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Keywords of Identity, Race, and Human Mobility in Early Modern England

Nandini Das João Vicente Melo Lauren Working Haig Smith

358 pages
Amsterdam University Press
What did it mean to be a stranger in sixteenth- and seventeenth-century England? How were other nations, cultures, and religions perceived? What happened when individuals moved between languages, countries, religions, and spaces? Keywords of Identity, Race, and Human Mobility analyses a selection of terms that were central to the conceptualisation of identity, race, migration, and transculturality in the early modern period. In many cases, the concepts and debates that they embody – or sometimes subsume – came to play crucial roles in the articulation of identity, rights, and power in subsequent periods. Together, the essays in this volume provide an invaluable resource for anyone interested in the development of these formative issues.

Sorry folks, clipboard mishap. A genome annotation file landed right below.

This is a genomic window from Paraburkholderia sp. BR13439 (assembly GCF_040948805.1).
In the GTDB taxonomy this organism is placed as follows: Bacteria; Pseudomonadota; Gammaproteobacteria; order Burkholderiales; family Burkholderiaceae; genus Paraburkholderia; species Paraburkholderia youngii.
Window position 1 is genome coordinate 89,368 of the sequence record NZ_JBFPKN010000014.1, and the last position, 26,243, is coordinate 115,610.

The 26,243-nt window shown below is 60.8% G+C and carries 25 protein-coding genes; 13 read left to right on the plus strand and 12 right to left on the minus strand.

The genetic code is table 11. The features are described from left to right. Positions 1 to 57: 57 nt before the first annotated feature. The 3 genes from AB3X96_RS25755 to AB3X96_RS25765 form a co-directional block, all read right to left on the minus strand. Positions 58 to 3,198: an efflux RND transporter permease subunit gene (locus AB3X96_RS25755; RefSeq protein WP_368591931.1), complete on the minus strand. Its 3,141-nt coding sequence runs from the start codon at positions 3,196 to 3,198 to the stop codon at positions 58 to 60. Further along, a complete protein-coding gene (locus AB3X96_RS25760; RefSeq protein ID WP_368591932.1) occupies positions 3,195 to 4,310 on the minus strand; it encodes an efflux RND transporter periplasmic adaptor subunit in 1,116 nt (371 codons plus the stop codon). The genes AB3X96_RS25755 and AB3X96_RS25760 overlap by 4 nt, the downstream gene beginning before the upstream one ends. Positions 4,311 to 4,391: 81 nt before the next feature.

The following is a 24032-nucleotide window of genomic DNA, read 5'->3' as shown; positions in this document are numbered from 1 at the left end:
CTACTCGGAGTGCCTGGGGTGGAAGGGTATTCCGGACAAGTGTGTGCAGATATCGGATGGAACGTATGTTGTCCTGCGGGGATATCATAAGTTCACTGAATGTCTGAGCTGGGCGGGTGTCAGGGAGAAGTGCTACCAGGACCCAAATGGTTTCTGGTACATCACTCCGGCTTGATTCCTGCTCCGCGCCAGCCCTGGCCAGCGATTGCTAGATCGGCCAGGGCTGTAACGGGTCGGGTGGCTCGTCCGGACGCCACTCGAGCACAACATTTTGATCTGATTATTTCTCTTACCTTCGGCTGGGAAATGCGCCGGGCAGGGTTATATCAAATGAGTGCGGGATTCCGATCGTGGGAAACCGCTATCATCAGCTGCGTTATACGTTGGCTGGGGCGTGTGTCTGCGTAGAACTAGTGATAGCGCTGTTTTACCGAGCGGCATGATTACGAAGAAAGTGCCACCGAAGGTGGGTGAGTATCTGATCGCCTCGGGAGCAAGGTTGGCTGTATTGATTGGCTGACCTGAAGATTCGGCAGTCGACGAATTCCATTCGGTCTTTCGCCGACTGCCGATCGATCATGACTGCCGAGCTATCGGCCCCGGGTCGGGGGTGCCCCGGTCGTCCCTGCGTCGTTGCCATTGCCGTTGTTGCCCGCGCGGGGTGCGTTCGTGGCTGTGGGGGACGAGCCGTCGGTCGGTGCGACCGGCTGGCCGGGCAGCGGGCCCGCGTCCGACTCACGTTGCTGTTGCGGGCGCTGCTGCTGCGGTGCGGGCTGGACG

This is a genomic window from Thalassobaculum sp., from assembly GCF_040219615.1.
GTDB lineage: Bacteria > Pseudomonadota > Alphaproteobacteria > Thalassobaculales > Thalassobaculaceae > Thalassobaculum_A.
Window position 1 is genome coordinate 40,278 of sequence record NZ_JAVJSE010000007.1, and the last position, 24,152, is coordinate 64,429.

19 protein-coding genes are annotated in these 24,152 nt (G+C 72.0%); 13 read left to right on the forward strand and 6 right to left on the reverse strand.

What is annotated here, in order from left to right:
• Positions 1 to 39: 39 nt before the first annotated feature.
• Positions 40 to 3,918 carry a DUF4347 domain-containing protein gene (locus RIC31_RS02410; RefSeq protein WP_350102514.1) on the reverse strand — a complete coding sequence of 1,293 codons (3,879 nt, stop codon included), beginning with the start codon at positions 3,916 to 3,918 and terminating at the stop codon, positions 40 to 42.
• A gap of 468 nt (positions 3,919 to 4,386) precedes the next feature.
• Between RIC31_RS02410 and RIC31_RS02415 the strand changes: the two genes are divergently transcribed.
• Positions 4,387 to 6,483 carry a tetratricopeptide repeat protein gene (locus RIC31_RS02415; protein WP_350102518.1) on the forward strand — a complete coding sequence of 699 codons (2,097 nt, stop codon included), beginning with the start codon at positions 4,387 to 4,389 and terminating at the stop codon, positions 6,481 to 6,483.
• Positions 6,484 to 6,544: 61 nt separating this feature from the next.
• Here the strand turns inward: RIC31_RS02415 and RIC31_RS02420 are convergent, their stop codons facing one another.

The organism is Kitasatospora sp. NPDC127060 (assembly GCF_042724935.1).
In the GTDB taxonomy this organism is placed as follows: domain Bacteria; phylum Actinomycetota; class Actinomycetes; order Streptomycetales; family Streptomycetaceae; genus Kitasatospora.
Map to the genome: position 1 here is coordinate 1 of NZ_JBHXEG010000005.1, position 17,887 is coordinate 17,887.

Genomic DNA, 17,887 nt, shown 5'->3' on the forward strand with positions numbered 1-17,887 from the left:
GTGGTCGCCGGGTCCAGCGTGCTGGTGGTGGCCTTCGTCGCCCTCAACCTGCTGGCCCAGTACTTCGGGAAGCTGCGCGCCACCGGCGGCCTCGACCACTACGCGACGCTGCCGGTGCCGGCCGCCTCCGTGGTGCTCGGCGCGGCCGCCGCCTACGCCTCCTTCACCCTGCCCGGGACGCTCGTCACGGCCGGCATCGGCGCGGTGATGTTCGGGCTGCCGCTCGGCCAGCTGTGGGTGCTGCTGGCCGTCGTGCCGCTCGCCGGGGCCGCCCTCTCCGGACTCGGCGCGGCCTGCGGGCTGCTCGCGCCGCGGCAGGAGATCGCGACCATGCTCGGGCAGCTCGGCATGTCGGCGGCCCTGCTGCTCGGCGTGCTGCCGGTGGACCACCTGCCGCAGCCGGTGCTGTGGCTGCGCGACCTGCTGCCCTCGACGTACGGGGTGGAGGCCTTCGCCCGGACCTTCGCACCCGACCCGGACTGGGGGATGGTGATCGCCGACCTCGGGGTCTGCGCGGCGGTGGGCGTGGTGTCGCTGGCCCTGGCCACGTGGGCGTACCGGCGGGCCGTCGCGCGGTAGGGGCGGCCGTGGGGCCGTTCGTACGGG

Author Bio
Nandini Das is Professor of Early Modern Literature and Culture at the University of Oxford, and Director of 'Travel, Transculturality, and Identity in England, 1550-1700'. Her publications include Robert Greene’s Planetomachia (2007), Renaissance Romance (2011), The Cambridge History of Travel Writing (2019, co-edited with Tim Youngs), and Keywords of Identity, Race, and Migration in Early Modern England (2021, co-written with the ERC-TIDE research team). João Vicente Melo is a JIN research fellow at Universidade Pablo de Olavide, Seville, and the Trade and Diplomacy lead on the TIDE project (2016.2020). Lauren Working is an historian and literary scholar and the Religion and Ethnography lead on the TIDE project. Haig Z. Smith is a global historian and the Law and Governance lead on the TIDE project.